The United States is able to extract natural gas from the ground via fracking at a reasonably  “low” cost (without factoring in the multitude of external costs such as water contamination, health issues, increased traffic and other such impacts on local regions). The U.S. would then be able to sell this natural gas on the global market, where the price is extremely high due to huge global demand and gas shortage. As the stated in the article “The wide price disparity between American and global markets has energy giants like Exxon Mobil and BP eager to sell cheap American natural gas to foreign buyers to cash in on robust global demand.” It appears to me that these externalities are not being factored in by American energy companies. Would the United States still be able to make such a huge profit on selling this “cheap” natural gas to the global market if they took externalities and social cost of this gas extraction into account? Do the external costs outweigh the potential benefits of becoming an international exporter of natural gas?

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Domestic Airlines and Biofuel

This article discusses the increasing use of and interest in biofuel within the domestic airline industry as a result of an international agreement with seventeen other countries to create carbon-neutral growth by 2020. Airplanes represent one of the biggest consumers for fossil fuels, with U.S. Airlines using 18 billion gallons of jet fuel per year – approximately 10% of our country’s demand for oil. In today’s economy, there is a lot to be gained from switching to biofuel, but the transition could prove difficult. Just as in our discussions in class of positional concerns, if one airline were to choose biofuel, there prices would rise substantially, and their customers may switch to other airlines. While some consumers would value the use of biofuel, flying is already so expensive and a massive area of consumer discontent (invasive TSA policies, countless accounts of harassment by officials, and much, much more), that a hike in prices would indubitably turn customers away.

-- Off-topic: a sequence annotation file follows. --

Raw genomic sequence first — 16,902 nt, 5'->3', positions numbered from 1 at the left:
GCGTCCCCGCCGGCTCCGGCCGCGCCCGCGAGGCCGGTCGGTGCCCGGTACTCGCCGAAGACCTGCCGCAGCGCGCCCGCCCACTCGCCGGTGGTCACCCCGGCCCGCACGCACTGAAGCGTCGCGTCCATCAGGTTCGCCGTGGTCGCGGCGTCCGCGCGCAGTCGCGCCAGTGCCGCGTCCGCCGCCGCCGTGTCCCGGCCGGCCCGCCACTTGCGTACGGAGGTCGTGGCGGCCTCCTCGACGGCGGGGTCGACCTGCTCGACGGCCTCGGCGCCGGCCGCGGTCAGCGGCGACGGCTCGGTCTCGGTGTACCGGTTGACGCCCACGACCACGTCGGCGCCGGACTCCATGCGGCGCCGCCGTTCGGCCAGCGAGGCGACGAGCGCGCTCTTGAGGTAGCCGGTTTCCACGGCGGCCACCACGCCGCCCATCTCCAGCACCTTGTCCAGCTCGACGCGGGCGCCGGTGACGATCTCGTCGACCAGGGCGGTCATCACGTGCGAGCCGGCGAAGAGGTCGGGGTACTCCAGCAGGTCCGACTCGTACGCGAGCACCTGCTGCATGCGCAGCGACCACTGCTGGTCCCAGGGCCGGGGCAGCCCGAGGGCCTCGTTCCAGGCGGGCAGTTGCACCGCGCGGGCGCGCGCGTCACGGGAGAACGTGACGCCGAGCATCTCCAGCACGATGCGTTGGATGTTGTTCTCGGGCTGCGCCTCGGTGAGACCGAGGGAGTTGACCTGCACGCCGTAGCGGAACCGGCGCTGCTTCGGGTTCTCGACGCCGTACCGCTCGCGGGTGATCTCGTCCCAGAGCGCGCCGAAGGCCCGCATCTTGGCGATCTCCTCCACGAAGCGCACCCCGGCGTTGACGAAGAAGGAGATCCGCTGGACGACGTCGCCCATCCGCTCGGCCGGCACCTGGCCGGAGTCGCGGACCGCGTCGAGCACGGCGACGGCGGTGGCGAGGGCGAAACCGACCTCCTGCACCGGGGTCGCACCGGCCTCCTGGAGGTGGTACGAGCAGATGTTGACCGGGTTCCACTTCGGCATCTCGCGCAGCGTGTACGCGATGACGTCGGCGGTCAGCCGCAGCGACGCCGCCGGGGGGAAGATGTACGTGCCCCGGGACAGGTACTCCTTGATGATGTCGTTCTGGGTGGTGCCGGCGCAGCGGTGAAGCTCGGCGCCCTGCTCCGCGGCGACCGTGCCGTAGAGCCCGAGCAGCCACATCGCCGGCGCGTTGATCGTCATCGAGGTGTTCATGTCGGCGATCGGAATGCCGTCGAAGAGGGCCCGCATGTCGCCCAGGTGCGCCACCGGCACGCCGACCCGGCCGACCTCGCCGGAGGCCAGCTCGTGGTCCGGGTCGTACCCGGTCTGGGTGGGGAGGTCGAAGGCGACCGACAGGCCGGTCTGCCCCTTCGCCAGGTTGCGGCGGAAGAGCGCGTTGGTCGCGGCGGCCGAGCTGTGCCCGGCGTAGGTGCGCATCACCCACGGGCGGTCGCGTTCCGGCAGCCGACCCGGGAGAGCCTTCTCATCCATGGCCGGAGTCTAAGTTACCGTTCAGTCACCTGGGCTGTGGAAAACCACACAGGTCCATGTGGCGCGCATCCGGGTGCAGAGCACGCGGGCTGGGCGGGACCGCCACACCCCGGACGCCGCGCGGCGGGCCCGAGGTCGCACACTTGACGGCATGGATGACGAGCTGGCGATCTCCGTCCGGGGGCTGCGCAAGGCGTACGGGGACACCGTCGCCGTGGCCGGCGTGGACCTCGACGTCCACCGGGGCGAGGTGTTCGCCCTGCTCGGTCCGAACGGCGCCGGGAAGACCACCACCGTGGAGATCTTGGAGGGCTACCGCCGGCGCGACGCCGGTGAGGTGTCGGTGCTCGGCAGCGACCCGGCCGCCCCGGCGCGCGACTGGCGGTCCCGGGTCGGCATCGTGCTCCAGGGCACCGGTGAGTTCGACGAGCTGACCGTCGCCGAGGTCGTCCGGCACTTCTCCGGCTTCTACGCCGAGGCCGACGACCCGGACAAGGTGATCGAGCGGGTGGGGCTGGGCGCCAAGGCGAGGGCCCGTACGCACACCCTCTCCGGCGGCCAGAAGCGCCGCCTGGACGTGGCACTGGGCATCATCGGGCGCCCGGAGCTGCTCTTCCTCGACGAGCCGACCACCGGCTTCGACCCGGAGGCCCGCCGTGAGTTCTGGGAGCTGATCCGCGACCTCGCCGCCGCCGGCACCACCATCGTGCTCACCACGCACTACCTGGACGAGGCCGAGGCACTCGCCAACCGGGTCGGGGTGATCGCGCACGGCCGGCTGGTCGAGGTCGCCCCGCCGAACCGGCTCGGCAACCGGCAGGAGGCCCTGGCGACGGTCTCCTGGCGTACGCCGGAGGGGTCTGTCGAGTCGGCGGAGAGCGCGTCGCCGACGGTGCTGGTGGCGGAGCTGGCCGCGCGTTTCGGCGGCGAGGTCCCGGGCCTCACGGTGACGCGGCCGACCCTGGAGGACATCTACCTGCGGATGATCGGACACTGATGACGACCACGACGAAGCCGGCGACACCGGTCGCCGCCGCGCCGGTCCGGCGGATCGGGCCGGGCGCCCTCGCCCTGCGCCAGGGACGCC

However, the external benefits of large airlines choosing biofuel would be enormous. Firstly, there is the obvious benefit of a decrease in the use of fossil fuels, a decrease much more noticeable than one family’s switch to a hybrid car. Also, the large scale demand for biofuel would lead producers to find more efficient, cheaper production methods, enabled by the capital from the airlines, representing the economic concept of economies of scale. The expansion of the industry would benefit all consumers as it would provide another cost-efficient option for fuel, decrease dependence on traditional oil, and benefit the environment in general.


Mackenzie Johnson

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Clean Water Act: Happy 40th Anniversary!

Today – October 19, 2012 – marks the 40th anniversary of the Clean Water Act. These two articles provide a brief history of the Act and argue that the Clean Water Act focused on those polluters and pollutants that were most harmful and could be removed at lowest cost. We now face the challenge of removing pollutants that are more costly to remove and finding ways of improving water quality at lowest cost.